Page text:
Cardiac surgery, including coronary artery bypass, has become one of the foremost causes for development of constrictive pericarditis in developed countries. This article reviews the updated understanding of the etiology, physiology, clinical presentation, diagnosis, prognosis and treatment of postoperative pericardial constriction. One of the typical clinical signs suggestive for constrictive pericarditis is development of right side heart failure due to development of a thick and non-elastic pericardium. Postoperative constrictive pericarditis as an early or late complication of heart surgery presents either as an isolated phenomenon, or as a multisystem disorder. Since the clinical findings are often misinterpreted, the patients are treated by physicians from different specialties, and therefore the correct diagnosis may be overlooked. Occasionally, achieving proper diagnosis requires application of invasive cardiological procedures. Early detection of post-surgical pericardial constriction is of great importance for both physicians, hospitalists, cardiac and thoracic surgeons in order to administer proper treatment.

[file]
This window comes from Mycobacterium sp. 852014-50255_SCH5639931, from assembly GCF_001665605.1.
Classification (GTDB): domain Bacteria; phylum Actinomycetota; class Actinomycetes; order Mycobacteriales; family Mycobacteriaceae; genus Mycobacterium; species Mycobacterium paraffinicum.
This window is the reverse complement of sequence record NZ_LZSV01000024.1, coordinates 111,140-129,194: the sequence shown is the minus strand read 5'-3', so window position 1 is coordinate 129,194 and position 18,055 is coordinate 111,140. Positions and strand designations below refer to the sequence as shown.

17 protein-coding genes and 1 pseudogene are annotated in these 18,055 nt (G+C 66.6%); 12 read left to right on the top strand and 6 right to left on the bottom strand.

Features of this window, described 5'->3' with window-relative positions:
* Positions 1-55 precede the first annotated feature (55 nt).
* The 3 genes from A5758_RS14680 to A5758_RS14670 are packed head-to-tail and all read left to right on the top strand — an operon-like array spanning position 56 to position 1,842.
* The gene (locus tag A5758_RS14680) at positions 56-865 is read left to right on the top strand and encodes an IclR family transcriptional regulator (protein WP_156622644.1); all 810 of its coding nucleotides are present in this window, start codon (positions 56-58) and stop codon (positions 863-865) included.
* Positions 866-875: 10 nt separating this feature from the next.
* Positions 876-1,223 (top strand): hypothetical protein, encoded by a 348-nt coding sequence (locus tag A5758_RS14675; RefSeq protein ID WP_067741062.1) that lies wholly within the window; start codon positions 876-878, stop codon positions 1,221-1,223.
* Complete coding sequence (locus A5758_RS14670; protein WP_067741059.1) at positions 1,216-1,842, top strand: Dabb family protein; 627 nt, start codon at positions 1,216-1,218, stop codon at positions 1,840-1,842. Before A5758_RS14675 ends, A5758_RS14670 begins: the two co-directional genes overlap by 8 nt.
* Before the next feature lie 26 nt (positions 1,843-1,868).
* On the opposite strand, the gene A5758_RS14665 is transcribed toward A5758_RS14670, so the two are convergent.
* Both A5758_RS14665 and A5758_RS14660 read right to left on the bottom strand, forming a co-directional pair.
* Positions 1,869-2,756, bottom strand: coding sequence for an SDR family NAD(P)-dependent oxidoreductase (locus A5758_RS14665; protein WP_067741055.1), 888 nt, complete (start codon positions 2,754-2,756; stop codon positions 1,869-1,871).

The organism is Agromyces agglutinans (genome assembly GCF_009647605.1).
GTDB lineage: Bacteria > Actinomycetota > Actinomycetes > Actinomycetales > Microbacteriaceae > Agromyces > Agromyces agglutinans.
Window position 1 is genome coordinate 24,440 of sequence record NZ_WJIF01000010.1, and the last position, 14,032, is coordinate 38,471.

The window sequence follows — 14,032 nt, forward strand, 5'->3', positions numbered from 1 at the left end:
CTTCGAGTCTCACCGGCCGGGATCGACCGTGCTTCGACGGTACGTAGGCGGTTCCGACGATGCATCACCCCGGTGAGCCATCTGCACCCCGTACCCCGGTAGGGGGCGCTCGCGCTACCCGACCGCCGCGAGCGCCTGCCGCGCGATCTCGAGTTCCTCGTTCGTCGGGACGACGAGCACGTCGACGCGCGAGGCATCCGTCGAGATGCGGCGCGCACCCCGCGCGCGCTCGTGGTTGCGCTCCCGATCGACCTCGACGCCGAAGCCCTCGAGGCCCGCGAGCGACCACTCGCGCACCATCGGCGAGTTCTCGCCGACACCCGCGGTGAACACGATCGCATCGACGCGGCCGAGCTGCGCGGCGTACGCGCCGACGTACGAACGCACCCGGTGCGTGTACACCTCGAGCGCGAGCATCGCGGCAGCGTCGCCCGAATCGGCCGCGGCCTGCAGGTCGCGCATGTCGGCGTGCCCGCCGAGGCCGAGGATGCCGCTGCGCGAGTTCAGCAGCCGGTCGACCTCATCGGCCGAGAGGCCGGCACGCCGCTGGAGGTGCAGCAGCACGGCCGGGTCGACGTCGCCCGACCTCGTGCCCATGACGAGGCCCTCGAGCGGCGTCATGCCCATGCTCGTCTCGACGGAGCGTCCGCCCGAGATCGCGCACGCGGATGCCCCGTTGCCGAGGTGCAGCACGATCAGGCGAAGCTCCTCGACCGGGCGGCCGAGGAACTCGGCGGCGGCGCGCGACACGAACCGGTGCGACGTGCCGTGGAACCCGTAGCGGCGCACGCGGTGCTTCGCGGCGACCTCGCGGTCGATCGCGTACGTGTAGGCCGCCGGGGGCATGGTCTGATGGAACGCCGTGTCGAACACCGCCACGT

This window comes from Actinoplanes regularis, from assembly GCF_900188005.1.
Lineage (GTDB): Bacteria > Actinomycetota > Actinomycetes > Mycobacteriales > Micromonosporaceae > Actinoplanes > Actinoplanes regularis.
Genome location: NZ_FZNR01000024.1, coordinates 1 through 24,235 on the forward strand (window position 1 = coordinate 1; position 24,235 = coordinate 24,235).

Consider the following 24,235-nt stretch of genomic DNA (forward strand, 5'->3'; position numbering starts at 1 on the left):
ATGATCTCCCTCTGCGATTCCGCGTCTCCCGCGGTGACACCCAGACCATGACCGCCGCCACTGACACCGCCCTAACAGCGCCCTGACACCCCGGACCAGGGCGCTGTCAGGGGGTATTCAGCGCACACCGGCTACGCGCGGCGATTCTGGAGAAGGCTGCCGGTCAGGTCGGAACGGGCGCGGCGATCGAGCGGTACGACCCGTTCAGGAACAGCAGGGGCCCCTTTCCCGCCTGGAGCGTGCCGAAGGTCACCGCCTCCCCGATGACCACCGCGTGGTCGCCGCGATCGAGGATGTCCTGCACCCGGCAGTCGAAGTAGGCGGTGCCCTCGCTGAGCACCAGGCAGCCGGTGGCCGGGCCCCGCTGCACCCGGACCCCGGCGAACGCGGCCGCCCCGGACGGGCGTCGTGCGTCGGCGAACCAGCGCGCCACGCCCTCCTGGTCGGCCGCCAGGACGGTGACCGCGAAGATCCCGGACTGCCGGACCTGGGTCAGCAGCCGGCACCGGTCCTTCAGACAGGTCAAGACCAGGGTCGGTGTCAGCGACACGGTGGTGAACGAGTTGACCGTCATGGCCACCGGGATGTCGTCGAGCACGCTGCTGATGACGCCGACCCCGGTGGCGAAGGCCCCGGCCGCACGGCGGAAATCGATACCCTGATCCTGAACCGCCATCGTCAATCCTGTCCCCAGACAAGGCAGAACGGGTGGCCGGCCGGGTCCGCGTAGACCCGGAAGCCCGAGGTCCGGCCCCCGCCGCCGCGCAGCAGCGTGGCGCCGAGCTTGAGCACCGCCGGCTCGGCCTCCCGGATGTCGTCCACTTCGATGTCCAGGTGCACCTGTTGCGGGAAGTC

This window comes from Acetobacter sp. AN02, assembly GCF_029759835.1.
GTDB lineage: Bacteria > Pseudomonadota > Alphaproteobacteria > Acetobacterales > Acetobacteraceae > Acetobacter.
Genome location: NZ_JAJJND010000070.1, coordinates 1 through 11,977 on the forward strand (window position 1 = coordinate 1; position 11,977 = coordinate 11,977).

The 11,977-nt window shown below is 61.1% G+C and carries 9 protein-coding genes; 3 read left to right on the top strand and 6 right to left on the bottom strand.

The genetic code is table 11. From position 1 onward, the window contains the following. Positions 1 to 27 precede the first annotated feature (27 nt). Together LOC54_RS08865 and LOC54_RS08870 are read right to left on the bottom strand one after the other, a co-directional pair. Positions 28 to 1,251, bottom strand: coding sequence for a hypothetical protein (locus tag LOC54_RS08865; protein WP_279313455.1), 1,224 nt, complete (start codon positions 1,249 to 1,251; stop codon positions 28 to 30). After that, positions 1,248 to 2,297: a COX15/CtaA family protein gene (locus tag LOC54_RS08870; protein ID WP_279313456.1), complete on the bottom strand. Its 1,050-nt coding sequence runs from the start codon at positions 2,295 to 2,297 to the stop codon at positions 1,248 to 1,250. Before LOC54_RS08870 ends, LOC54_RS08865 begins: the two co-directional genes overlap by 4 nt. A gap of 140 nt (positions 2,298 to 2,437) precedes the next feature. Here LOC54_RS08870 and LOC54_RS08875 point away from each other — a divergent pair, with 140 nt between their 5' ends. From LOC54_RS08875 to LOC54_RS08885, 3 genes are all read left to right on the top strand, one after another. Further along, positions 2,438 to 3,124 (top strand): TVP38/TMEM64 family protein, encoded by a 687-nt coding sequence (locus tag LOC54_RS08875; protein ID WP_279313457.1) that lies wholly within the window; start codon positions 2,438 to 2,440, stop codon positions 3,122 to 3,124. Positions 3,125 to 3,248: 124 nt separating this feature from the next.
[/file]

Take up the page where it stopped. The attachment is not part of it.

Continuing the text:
|Title of host publication||Coronary Artery Bypasses|
|Publisher||Nova Science Publishers, Inc.|
|Number of pages||11|
|State||Published - 1 Jan 2009|